Disney encountered the same problem when it created the lemurs for "Dinosaur." Sony Imageworks likewise went to great lengths to make "Stuart Little's" fur realistic, and the creative team behind "Dr. Dolittle 2" confronted similar difficulties. Adding computerized hair follicles to the snout of an animal is extremely labor-intensive, mostly because they have to be individually executed and made to blend in to the real fur and move naturally with body movements.

"Think 'Shrek' with real fur added," Guterman said. "No one's ever seen an ogre or a dinosaur, but everyone in the audience has seen cats and dogs and can go home and compare."


Audiences now seem to take these great technological leaps in stride, and this presents a different sort of challenge.

"We've gotten far enough that people actually take it for granted they're seeing talking animals and, for the most part, they aren't very amazed," Smith said. "But it's still really complex and labor-intensive work that, because of digital technology, is made to look fairly easy. The filmmakers can't rely on the gee-whiz factor to carry the movie."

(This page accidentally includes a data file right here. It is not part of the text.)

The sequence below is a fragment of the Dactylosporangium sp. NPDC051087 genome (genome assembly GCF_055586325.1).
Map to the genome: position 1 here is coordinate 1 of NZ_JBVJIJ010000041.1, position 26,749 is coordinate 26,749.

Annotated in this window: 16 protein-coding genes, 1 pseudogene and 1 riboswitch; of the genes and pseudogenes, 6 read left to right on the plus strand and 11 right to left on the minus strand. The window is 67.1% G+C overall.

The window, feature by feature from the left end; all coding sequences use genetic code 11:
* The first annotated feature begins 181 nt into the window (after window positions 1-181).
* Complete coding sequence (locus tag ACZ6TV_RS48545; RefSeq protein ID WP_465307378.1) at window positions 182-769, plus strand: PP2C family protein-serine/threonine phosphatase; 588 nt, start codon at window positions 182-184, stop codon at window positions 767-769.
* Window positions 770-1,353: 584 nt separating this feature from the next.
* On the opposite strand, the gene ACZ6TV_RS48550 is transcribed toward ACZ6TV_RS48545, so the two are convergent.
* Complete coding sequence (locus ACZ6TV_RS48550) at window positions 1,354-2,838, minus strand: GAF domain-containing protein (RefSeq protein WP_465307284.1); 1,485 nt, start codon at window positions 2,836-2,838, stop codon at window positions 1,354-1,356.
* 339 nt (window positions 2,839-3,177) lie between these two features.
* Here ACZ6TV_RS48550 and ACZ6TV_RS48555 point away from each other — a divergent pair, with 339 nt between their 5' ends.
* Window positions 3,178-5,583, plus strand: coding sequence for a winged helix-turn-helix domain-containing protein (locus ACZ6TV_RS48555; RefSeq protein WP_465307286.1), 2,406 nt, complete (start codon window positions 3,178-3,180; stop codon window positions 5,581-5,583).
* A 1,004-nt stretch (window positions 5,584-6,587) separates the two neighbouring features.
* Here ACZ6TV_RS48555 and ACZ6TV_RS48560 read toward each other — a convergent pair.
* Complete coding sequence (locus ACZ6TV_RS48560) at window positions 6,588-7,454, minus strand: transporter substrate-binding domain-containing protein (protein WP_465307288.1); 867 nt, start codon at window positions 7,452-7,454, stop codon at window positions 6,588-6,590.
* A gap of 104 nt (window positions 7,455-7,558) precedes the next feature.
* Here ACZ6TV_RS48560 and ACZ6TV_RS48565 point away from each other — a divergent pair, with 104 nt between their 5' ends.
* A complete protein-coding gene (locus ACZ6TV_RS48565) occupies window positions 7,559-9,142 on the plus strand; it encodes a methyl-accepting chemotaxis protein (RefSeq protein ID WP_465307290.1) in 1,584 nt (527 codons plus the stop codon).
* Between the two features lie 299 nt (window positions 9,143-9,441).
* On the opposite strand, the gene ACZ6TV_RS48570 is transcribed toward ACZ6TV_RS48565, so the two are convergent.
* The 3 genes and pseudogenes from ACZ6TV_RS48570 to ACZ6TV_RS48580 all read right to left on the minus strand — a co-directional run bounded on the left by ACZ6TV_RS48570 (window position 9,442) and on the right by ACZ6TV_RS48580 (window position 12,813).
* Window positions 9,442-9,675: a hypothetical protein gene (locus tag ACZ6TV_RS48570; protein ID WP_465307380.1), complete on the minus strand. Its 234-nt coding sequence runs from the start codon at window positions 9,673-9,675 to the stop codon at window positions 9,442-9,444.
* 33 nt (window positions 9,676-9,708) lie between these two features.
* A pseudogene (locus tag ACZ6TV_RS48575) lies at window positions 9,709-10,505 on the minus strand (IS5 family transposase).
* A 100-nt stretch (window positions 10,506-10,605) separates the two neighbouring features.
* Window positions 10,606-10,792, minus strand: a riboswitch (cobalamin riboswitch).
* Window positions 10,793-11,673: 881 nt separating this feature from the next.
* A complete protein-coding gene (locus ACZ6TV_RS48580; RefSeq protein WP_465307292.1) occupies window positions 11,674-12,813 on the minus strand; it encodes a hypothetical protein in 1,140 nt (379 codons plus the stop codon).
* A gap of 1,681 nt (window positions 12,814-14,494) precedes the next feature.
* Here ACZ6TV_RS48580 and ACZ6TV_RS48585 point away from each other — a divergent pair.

In the end, it all comes down to storytelling.

"It only takes five minutes for an audience to become jaded by the technology," Guterman said. 'After that, they'll start wondering what's motivating the characters. The underlying conceit of our movie is that, like 'Toy Story,' there's something going on right under the noses of the humans. The animals may be spies and ninjas, but when their owners look at them, they're acting like regular cats and dogs."